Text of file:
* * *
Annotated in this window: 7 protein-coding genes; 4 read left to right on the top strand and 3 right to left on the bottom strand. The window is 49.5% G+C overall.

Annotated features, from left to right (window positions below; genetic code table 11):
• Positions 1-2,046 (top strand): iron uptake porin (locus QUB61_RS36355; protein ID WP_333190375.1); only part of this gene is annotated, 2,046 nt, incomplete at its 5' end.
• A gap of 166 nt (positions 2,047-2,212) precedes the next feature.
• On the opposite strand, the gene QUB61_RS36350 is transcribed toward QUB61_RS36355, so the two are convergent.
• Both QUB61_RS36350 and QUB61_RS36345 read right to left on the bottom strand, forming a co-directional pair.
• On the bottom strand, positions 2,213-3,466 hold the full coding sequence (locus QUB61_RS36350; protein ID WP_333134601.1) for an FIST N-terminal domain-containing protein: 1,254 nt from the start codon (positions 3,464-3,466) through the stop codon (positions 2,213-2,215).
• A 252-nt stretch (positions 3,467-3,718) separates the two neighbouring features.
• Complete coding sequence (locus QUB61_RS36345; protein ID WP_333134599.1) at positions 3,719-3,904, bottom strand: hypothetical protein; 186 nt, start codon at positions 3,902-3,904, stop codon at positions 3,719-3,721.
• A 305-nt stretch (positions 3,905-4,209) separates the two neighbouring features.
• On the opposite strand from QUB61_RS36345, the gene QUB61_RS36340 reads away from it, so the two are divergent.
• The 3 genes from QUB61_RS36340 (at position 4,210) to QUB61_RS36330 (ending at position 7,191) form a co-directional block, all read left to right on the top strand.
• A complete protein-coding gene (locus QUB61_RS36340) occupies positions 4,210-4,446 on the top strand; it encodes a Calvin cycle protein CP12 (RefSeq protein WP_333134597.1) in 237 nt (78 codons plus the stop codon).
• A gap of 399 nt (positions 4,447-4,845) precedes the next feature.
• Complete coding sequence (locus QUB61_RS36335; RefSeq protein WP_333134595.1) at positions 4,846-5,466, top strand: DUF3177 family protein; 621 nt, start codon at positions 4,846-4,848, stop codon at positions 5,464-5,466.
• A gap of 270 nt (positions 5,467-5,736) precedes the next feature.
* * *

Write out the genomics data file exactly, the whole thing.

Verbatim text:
Annotated in this window: 7 protein-coding genes; 4 read left to right on the top strand and 3 right to left on the bottom strand. The window is 49.5% G+C overall.

Annotated features, from left to right (window positions below; genetic code table 11):
• Positions 1-2,046 (top strand): iron uptake porin (locus QUB61_RS36355; protein ID WP_333190375.1); only part of this gene is annotated, 2,046 nt, incomplete at its 5' end.
• A gap of 166 nt (positions 2,047-2,212) precedes the next feature.
• On the opposite strand, the gene QUB61_RS36350 is transcribed toward QUB61_RS36355, so the two are convergent.
• Both QUB61_RS36350 and QUB61_RS36345 read right to left on the bottom strand, forming a co-directional pair.
• On the bottom strand, positions 2,213-3,466 hold the full coding sequence (locus QUB61_RS36350; protein ID WP_333134601.1) for an FIST N-terminal domain-containing protein: 1,254 nt from the start codon (positions 3,464-3,466) through the stop codon (positions 2,213-2,215).
• A 252-nt stretch (positions 3,467-3,718) separates the two neighbouring features.
• Complete coding sequence (locus QUB61_RS36345; protein ID WP_333134599.1) at positions 3,719-3,904, bottom strand: hypothetical protein; 186 nt, start codon at positions 3,902-3,904, stop codon at positions 3,719-3,721.
• A 305-nt stretch (positions 3,905-4,209) separates the two neighbouring features.
• On the opposite strand from QUB61_RS36345, the gene QUB61_RS36340 reads away from it, so the two are divergent.
• The 3 genes from QUB61_RS36340 (at position 4,210) to QUB61_RS36330 (ending at position 7,191) form a co-directional block, all read left to right on the top strand.
• A complete protein-coding gene (locus QUB61_RS36340) occupies positions 4,210-4,446 on the top strand; it encodes a Calvin cycle protein CP12 (RefSeq protein WP_333134597.1) in 237 nt (78 codons plus the stop codon).
• A gap of 399 nt (positions 4,447-4,845) precedes the next feature.
• Complete coding sequence (locus QUB61_RS36335; RefSeq protein WP_333134595.1) at positions 4,846-5,466, top strand: DUF3177 family protein; 621 nt, start codon at positions 4,846-4,848, stop codon at positions 5,464-5,466.
• A gap of 270 nt (positions 5,467-5,736) precedes the next feature.